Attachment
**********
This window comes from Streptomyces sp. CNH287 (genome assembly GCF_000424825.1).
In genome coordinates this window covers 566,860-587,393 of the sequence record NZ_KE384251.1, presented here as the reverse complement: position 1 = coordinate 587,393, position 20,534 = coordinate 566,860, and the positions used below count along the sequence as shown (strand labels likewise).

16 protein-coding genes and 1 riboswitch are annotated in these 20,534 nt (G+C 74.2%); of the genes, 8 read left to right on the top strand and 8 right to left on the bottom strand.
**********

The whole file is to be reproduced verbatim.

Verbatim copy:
This window comes from Streptomyces sp. CNH287 (genome assembly GCF_000424825.1).
In genome coordinates this window covers 566,860-587,393 of the sequence record NZ_KE384251.1, presented here as the reverse complement: position 1 = coordinate 587,393, position 20,534 = coordinate 566,860, and the positions used below count along the sequence as shown (strand labels likewise).

16 protein-coding genes and 1 riboswitch are annotated in these 20,534 nt (G+C 74.2%); of the genes, 8 read left to right on the top strand and 8 right to left on the bottom strand.